Freshmen and transfer students were welcomed to Penn—in person!—and urged to “think like a diplomat.”
Members of the Class of 2025 weren’t the only ones staring down new beginnings as they gathered outside of College Hall on the evening of August 30 to officially kick off the University’s 282nd year.
Two of the speakers at the Convocation ceremony—vice provost and dean of admissions Whitney Soule and interim provost Beth Winkelstein EAS’93—are new to Penn and their role, respectively. And Penn President Amy Gutmann acknowledged, to cheers from the audience of freshmen and transfer students, that she is ready to make a big jump of her own after being nominated to serve as the next US ambassador to Germany [“Gazetteer,” Sep|Oct 2021].
“As I share my thoughts with you today, I vividly remember what it felt like to be a first-year college student, as anxious as I was excited,” Gutmann said. “And now I am both excited and anxious about my future and the future of my family.”
Her advice to Penn’s new students, then, mirrored what she says she’s been trying to take in herself. And it boiled down to following the example set by Benjamin Franklin—not only Penn’s founder, whose statue stood among the crowd outside College Hall, but America’s first ambassador, who forged a key alliance with France during the Revolutionary War. “In France, Ben became a pop culture phenomenon,” Gutmann said. “If Instagram had existed, he would’ve been the CEO of going viral. He charmed the royal court with his signature spectacles, simple clothes, and homemade gifts. He dazzled philosophers and merchants alike with his intellect and wit.”
The key to Franklin’s success, Gutmann noted, was that he found strength in differences—something she hopes the members of the Class of 2025 will keep in mind as she urged them to “think like a diplomat.”
“Successful diplomats are both collaborative and independent-minded leaders,” Gutmann said. “To succeed, you will work with and lean on others. But never forget this: what each of you brings here is uniquely yours. Share it bravely and be curious about the unique differences of others. Those differences and your own unique perspective make our community increasingly innovative, and ever more inclusive. At Penn, thinking creatively and being curious about others, that’s what leads to breakthroughs.”
One breakthrough Gutmann cited was the “lifesaving one” from Drew Weissman and Katalin Kariko, who, after crossing paths at a copy machine, pioneered the messenger RNA technology used in the Pfizer and Moderna vaccines against COVID-19 [“The Vaccine Trenches,” May|Jun 2021]. The Penn president also touted Anea Moore C’19, a Rhodes Scholar who helped the University implement the Penn First Plus program for first-generation, low-income students.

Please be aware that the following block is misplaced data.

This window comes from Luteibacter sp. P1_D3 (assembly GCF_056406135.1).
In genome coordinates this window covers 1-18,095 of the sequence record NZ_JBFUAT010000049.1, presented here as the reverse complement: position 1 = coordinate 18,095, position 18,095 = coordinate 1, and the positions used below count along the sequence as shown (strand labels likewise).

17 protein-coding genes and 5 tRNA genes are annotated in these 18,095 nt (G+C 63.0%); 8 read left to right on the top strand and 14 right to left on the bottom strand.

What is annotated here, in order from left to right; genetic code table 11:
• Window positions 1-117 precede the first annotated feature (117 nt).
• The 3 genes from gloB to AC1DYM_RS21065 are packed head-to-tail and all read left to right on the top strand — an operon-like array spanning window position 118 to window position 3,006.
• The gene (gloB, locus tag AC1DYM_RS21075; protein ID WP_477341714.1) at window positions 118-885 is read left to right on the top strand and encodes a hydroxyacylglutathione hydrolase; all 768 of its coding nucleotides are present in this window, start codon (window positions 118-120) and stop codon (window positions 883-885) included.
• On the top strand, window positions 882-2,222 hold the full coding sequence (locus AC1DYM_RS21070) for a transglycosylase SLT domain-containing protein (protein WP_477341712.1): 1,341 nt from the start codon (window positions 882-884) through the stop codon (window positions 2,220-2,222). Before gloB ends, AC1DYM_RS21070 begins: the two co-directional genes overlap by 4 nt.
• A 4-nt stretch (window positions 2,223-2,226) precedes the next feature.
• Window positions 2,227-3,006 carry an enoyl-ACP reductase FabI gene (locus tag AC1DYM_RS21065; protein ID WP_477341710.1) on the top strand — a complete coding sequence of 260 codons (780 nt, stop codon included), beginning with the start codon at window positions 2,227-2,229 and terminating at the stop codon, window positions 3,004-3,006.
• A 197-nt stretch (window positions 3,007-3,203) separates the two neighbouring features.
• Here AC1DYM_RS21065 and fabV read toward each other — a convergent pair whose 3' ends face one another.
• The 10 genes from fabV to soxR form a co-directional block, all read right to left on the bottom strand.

“Among the many life-changing lessons to be learned from the examples of Drew and Kati and Ben and Anea are these: Always be open to that chance meeting on Locust Walk, in your College House, or with a faculty member,” Gutmann said. “Though you may be strangers, though you are independently working toward different goals, your collaboration could one day change the world.”
For many freshmen, simply navigating a changing world and getting to Penn was especially daunting this year. “More than any class before you,” Gutmann said, “you had to become expert navigators. You were given no road map for this pandemic.”
Yet destinations can still be reached without a road map, Winkelstein argued in her remarks. “Sometimes, external events—yes, even a pandemic—will set you off in some new direction,” said Winkelstein, who was appointed deputy provost in 2020 and has been serving as the University’s interim provost while Wendell Pritchett Gr’97 takes a medical leave of absence [“Gazetteer,” Jul|Aug 2021]. “But just as often, change comes from within. You’ll find joy or inspiration in some field or interest that’s new to you.”
Winkelstein told students “not to stress” about change, recounting how she was “sure she was going to be a doctor” when she arrived as a Penn freshman before a summer in a research lab after her sophomore year led to her becoming a bioengineer. “Taking chances—altering course—inevitably brings setbacks,” she said. “But it may also bring big rewards.”
As is a Convocation custom, the admissions dean welcomed a new Penn class, which this year is made up of 2,400 students, hailing from 88 countries, with one out of seven identifying as a first-generation college student (and 59 percent of the US citizens in the class identifying as students of color and 54 percent total as female). But Soule, who arrived at Penn just a couple of months before the freshmen, “didn’t read your applications because, like you, I’m new,” she said.
“I had to imagine what my life would be like if I came to Philadelphia to join this community,” continued Soule, who replaced Eric Furda C’87 as head of Penn’s admissions department. “And now we are all starting together.”
And if anyone in the crowd was feeling jittery about their first semester at Penn, Soule attempted to ease their nerves, commend them on their fortitude, and motivate them for their next few years. “If we wanted everything to stay the same, we would have stayed where we are,” she said. “We pushed through remote everything, through COVID, through loss, through restriction—and we can’t stop pushing.” —DZ